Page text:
ND: You don’t really do that many projects as a leader, even the trio recording [Let Me Tell You About My Day] is a few years old now.
PD: That’s almost ten years ago, I’m trying to be the least recorded as a leader ever!
ND: But on the other hand as a sideman, you’re incredibly well-recorded …
PD: Well that’s my thing, I could make records all the time I guess but I played on – I wouldn’t even know where to start counting – there are about 50 records that I could unreservedly recommend to people to listen to that have my playing on them. I worked as a freelance sideman for so long in Toronto that I never really got that leader mentality. I worked as musical director jobs and that sort of thing but this project was just one of those things that popped into my mind and before I could even start thinking about all the reasons why if wouldn’t be possible, I was well underway!
If you’re looking at recording a 35 minute piece of contemporary art music for a 40 piece band, you wouldn’t have to think too hard to find reasons why not to do it. But I’m sure glad that I hung in there, it was well worth it – I’m 45 years old, I joined the union when I was 16 and so 29 years into my career here I am …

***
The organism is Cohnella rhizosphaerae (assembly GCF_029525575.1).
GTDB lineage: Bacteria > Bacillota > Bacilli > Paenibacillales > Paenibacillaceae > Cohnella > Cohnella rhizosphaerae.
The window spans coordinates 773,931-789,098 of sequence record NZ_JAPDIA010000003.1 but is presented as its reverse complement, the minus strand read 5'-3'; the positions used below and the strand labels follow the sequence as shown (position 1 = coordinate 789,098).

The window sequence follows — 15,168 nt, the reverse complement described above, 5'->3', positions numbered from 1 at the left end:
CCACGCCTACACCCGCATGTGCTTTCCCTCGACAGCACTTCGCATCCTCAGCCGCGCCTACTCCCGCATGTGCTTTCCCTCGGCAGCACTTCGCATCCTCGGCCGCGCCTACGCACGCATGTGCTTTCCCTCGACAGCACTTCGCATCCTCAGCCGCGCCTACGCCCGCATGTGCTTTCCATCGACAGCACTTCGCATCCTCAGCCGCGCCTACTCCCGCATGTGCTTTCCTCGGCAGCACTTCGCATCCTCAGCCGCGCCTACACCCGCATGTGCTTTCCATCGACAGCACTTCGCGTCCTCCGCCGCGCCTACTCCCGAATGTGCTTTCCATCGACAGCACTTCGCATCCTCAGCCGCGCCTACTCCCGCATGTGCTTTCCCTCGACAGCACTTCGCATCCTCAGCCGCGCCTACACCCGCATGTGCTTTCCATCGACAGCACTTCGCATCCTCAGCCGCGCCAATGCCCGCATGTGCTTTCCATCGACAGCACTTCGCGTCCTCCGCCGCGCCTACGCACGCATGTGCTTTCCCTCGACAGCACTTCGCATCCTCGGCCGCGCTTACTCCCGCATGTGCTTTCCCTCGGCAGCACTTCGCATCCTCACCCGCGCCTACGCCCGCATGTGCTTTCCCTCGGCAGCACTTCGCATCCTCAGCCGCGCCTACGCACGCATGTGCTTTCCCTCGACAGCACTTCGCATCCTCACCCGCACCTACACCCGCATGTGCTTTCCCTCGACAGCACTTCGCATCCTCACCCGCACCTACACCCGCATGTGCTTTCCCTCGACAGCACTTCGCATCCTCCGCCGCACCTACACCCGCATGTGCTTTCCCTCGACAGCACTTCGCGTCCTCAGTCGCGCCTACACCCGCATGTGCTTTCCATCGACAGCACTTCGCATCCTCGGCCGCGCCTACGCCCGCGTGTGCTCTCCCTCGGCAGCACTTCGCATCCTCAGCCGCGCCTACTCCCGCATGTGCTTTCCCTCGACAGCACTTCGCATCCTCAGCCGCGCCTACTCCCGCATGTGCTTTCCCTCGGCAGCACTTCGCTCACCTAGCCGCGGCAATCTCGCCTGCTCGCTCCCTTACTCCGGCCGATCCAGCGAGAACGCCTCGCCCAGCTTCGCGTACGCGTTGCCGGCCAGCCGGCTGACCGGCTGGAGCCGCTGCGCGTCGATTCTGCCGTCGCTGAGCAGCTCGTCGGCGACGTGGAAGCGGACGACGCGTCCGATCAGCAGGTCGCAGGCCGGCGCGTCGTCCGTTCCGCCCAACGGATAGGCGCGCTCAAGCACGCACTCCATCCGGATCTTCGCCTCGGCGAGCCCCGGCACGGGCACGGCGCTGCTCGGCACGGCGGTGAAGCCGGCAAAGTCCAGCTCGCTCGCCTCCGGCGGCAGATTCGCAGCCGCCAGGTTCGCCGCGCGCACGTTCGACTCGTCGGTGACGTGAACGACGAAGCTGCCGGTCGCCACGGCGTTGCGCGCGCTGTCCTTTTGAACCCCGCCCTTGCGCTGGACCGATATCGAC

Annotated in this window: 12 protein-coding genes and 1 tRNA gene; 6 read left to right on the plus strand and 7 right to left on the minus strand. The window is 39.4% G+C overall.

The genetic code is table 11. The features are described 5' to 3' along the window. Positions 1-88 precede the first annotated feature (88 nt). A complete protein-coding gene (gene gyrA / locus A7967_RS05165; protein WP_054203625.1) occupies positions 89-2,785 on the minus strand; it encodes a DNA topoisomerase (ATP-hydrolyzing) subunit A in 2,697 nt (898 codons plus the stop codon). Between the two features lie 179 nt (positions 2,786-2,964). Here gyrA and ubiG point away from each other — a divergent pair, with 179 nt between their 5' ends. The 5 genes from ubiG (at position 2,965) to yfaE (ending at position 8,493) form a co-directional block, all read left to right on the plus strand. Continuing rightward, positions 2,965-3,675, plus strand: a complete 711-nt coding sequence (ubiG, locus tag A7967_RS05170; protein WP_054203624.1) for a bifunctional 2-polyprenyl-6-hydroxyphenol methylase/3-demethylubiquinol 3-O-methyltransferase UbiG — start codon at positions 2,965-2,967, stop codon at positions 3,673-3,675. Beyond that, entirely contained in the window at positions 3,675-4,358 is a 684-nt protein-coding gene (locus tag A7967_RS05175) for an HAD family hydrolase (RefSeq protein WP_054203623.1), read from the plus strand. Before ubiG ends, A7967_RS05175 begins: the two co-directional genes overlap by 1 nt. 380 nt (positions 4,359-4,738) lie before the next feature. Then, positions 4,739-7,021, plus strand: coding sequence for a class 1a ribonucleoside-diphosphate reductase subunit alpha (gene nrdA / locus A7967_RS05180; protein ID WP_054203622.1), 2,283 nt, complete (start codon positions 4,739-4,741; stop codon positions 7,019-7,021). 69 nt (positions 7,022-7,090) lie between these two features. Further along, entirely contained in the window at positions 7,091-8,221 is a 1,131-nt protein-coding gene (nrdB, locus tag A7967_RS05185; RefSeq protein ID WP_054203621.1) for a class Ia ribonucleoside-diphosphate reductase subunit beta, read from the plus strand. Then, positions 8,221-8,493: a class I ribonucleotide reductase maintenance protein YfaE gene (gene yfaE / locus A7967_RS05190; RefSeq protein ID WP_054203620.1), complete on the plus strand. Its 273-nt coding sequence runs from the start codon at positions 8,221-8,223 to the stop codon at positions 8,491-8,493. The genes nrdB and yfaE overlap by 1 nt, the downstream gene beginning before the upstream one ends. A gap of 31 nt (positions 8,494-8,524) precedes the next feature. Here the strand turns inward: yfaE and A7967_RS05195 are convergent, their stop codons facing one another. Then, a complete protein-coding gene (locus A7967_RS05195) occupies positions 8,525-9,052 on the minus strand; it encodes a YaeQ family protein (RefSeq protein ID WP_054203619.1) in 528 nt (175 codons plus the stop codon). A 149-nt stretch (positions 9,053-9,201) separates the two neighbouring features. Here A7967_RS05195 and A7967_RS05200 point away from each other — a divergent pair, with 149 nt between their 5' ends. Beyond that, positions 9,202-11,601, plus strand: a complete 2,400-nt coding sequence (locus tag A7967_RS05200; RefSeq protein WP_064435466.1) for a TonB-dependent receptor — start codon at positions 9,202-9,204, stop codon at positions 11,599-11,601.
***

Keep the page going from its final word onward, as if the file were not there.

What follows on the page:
ND: It’s funny this morning I was just thinking about the first time I heard your name, I started doing this very radio show back in 1986 at the old location of Coop Radio and you had recorded a cart for Coop Radio that I think I can still paraphrase as “when I’m at home I’m either practicing or listening to Coop Radio” and then you went off on some great long saxophone cadenza and I thought that sounds great, gotta hear more of this. And you must have been all of 19 …
PD: Exactly, I did that for Les [Szabo] who used to do The Joint is Jumping [live from the Classical Joint] which I could get in Qualicum if I put my arm out at a 38 degree angle and held a wire coat hanger …
ND: and you probably still can … so how’s life in Qualicum Beach [on Vancouver Island] these days?
PD: Pretty nice, it’s kind of a sleepy town, it comes and goes – right now not so much time on the road but I’m enjoying that too, I’ve got a big two and a half acre yard and there’s always something to do out there. we have a big vegetable garden and we’re trying to eat out of the garden twelve months a year (ed note: Changing Seasons?).
ND: One of the things on my list (someday) is to come over to the Music and Culinary Arts Festival that you put on every year – is it on again for this year?
PD: We’re trying to decide that right now – it looks like it’s going to be a pretty busy summer playing-wise so we’ll see. Last year I did a few private camps for adult musicians that went really well, it was really fun. We’ll probably do some version of it but two years ago, we did a month straight with about 25 concerts, had a hundred and twenty students and it was a big undertaking. Looking after the administration myself, it’s a lot of work but a lot of fun, sure ate well though….